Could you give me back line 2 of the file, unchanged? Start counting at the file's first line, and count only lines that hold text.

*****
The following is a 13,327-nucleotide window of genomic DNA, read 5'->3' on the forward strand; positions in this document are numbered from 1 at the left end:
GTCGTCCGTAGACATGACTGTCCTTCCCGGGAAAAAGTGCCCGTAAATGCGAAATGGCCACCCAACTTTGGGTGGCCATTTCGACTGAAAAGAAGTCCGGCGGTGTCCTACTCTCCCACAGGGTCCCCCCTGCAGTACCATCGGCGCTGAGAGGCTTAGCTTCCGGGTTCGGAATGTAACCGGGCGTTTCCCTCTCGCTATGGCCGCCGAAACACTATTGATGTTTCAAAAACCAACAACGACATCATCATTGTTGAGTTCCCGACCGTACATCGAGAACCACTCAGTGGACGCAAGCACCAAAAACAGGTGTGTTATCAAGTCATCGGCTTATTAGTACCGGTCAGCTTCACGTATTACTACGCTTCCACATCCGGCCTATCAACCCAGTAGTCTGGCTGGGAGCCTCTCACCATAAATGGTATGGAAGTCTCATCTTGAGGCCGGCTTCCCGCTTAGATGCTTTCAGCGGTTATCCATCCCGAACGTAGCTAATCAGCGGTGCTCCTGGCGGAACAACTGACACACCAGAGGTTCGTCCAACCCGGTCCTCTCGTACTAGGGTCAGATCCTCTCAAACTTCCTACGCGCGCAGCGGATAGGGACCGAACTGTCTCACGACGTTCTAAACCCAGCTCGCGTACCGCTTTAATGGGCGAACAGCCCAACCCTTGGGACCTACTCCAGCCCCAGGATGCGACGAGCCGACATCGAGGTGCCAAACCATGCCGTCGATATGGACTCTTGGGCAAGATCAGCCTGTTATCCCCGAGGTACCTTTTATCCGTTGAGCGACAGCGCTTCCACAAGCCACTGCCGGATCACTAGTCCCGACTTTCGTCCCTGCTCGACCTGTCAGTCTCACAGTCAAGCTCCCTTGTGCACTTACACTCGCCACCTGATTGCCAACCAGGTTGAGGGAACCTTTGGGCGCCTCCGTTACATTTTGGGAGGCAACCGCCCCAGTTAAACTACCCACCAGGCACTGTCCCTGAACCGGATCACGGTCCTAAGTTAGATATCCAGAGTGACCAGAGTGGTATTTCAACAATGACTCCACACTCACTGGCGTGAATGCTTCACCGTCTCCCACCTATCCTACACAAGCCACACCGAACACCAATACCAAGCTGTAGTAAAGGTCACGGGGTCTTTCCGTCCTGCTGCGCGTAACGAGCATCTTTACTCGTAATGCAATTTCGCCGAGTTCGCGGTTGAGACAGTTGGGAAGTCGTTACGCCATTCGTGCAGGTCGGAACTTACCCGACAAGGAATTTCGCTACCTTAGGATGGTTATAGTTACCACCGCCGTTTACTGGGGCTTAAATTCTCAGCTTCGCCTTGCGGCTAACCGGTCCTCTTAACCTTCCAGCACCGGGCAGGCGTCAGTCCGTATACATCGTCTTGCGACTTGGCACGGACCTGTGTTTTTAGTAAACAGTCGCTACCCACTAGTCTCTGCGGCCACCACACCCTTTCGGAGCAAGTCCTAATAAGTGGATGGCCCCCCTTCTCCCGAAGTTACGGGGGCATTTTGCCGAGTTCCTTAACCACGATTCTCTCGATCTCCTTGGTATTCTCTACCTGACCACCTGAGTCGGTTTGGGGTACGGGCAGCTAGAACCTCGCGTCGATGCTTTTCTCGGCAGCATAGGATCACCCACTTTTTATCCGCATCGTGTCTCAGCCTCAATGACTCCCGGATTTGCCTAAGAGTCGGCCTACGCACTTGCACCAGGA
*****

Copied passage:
GTCGTCCGTAGACATGACTGTCCTTCCCGGGAAAAAGTGCCCGTAAATGCGAAATGGCCACCCAACTTTGGGTGGCCATTTCGACTGAAAAGAAGTCCGGCGGTGTCCTACTCTCCCACAGGGTCCCCCCTGCAGTACCATCGGCGCTGAGAGGCTTAGCTTCCGGGTTCGGAATGTAACCGGGCGTTTCCCTCTCGCTATGGCCGCCGAAACACTATTGATGTTTCAAAAACCAACAACGACATCATCATTGTTGAGTTCCCGACCGTACATCGAGAACCACTCAGTGGACGCAAGCACCAAAAACAGGTGTGTTATCAAGTCATCGGCTTATTAGTACCGGTCAGCTTCACGTATTACTACGCTTCCACATCCGGCCTATCAACCCAGTAGTCTGGCTGGGAGCCTCTCACCATAAATGGTATGGAAGTCTCATCTTGAGGCCGGCTTCCCGCTTAGATGCTTTCAGCGGTTATCCATCCCGAACGTAGCTAATCAGCGGTGCTCCTGGCGGAACAACTGACACACCAGAGGTTCGTCCAACCCGGTCCTCTCGTACTAGGGTCAGATCCTCTCAAACTTCCTACGCGCGCAGCGGATAGGGACCGAACTGTCTCACGACGTTCTAAACCCAGCTCGCGTACCGCTTTAATGGGCGAACAGCCCAACCCTTGGGACCTACTCCAGCCCCAGGATGCGACGAGCCGACATCGAGGTGCCAAACCATGCCGTCGATATGGACTCTTGGGCAAGATCAGCCTGTTATCCCCGAGGTACCTTTTATCCGTTGAGCGACAGCGCTTCCACAAGCCACTGCCGGATCACTAGTCCCGACTTTCGTCCCTGCTCGACCTGTCAGTCTCACAGTCAAGCTCCCTTGTGCACTTACACTCGCCACCTGATTGCCAACCAGGTTGAGGGAACCTTTGGGCGCCTCCGTTACATTTTGGGAGGCAACCGCCCCAGTTAAACTACCCACCAGGCACTGTCCCTGAACCGGATCACGGTCCTAAGTTAGATATCCAGAGTGACCAGAGTGGTATTTCAACAATGACTCCACACTCACTGGCGTGAATGCTTCACCGTCTCCCACCTATCCTACACAAGCCACACCGAACACCAATACCAAGCTGTAGTAAAGGTCACGGGGTCTTTCCGTCCTGCTGCGCGTAACGAGCATCTTTACTCGTAATGCAATTTCGCCGAGTTCGCGGTTGAGACAGTTGGGAAGTCGTTACGCCATTCGTGCAGGTCGGAACTTACCCGACAAGGAATTTCGCTACCTTAGGATGGTTATAGTTACCACCGCCGTTTACTGGGGCTTAAATTCTCAGCTTCGCCTTGCGGCTAACCGGTCCTCTTAACCTTCCAGCACCGGGCAGGCGTCAGTCCGTATACATCGTCTTGCGACTTGGCACGGACCTGTGTTTTTAGTAAACAGTCGCTACCCACTAGTCTCTGCGGCCACCACACCCTTTCGGAGCAAGTCCTAATAAGTGGATGGCCCCCCTTCTCCCGAAGTTACGGGGGCATTTTGCCGAGTTCCTTAACCACGATTCTCTCGATCTCCTTGGTATTCTCTACCTGACCACCTGAGTCGGTTTGGGGTACGGGCAGCTAGAACCTCGCGTCGATGCTTTTCTCGGCAGCATAGGATCACCCACTTTTTATCCGCATCGTGTCTCAGCCTCAATGACTCCCGGATTTGCCTAAGAGTCGGCCTACGCACTTGCACCAGGA